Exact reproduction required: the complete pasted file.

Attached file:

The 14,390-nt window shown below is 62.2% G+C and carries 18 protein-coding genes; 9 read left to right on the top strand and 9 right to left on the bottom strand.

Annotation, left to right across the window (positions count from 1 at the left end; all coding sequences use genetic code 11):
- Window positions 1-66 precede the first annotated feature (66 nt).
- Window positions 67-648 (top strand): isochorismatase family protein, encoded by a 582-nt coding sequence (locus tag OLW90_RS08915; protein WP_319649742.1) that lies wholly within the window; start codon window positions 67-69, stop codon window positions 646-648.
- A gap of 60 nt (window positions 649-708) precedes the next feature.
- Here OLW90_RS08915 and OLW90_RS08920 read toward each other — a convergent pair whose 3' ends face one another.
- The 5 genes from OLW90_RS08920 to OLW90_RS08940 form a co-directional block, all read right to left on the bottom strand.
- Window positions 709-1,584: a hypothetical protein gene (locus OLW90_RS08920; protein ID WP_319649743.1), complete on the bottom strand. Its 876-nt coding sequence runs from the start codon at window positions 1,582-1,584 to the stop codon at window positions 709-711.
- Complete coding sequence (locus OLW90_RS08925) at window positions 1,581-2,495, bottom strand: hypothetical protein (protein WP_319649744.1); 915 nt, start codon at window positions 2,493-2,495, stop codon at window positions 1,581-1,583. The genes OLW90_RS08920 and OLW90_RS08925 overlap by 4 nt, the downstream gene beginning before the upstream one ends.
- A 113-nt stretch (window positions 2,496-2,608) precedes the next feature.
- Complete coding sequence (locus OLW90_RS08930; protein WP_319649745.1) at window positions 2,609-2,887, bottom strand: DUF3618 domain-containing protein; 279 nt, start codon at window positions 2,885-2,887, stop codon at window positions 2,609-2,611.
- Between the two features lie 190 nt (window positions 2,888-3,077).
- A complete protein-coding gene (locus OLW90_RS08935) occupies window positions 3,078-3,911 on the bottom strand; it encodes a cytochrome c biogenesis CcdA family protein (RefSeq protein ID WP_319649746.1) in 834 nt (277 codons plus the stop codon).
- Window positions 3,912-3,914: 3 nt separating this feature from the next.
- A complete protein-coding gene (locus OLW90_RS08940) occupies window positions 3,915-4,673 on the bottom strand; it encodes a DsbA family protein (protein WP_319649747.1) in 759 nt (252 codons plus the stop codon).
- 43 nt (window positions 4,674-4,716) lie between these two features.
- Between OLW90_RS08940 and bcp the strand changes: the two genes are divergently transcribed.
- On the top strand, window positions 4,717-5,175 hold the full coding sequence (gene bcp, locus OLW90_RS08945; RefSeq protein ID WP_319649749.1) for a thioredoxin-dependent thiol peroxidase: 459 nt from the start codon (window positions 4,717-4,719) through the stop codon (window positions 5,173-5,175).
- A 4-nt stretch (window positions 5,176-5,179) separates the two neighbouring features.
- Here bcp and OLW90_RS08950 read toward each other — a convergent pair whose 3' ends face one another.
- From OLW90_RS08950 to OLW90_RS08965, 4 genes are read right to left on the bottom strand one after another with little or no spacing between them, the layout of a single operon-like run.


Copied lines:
The 14,390-nt window shown below is 62.2% G+C and carries 18 protein-coding genes; 9 read left to right on the top strand and 9 right to left on the bottom strand.

Annotation, left to right across the window (positions count from 1 at the left end; all coding sequences use genetic code 11):
- Window positions 1-66 precede the first annotated feature (66 nt).
- Window positions 67-648 (top strand): isochorismatase family protein, encoded by a 582-nt coding sequence (locus tag OLW90_RS08915; protein WP_319649742.1) that lies wholly within the window; start codon window positions 67-69, stop codon window positions 646-648.
- A gap of 60 nt (window positions 649-708) precedes the next feature.
- Here OLW90_RS08915 and OLW90_RS08920 read toward each other — a convergent pair whose 3' ends face one another.
- The 5 genes from OLW90_RS08920 to OLW90_RS08940 form a co-directional block, all read right to left on the bottom strand.
- Window positions 709-1,584: a hypothetical protein gene (locus OLW90_RS08920; protein ID WP_319649743.1), complete on the bottom strand. Its 876-nt coding sequence runs from the start codon at window positions 1,582-1,584 to the stop codon at window positions 709-711.
- Complete coding sequence (locus OLW90_RS08925) at window positions 1,581-2,495, bottom strand: hypothetical protein (protein WP_319649744.1); 915 nt, start codon at window positions 2,493-2,495, stop codon at window positions 1,581-1,583. The genes OLW90_RS08920 and OLW90_RS08925 overlap by 4 nt, the downstream gene beginning before the upstream one ends.
- A 113-nt stretch (window positions 2,496-2,608) precedes the next feature.
- Complete coding sequence (locus OLW90_RS08930; protein WP_319649745.1) at window positions 2,609-2,887, bottom strand: DUF3618 domain-containing protein; 279 nt, start codon at window positions 2,885-2,887, stop codon at window positions 2,609-2,611.
- Between the two features lie 190 nt (window positions 2,888-3,077).
- A complete protein-coding gene (locus OLW90_RS08935) occupies window positions 3,078-3,911 on the bottom strand; it encodes a cytochrome c biogenesis CcdA family protein (RefSeq protein ID WP_319649746.1) in 834 nt (277 codons plus the stop codon).
- Window positions 3,912-3,914: 3 nt separating this feature from the next.
- A complete protein-coding gene (locus OLW90_RS08940) occupies window positions 3,915-4,673 on the bottom strand; it encodes a DsbA family protein (protein WP_319649747.1) in 759 nt (252 codons plus the stop codon).
- 43 nt (window positions 4,674-4,716) lie between these two features.
- Between OLW90_RS08940 and bcp the strand changes: the two genes are divergently transcribed.
- On the top strand, window positions 4,717-5,175 hold the full coding sequence (gene bcp, locus OLW90_RS08945; RefSeq protein ID WP_319649749.1) for a thioredoxin-dependent thiol peroxidase: 459 nt from the start codon (window positions 4,717-4,719) through the stop codon (window positions 5,173-5,175).
- A 4-nt stretch (window positions 5,176-5,179) separates the two neighbouring features.
- Here bcp and OLW90_RS08950 read toward each other — a convergent pair whose 3' ends face one another.
- From OLW90_RS08950 to OLW90_RS08965, 4 genes are read right to left on the bottom strand one after another with little or no spacing between them, the layout of a single operon-like run.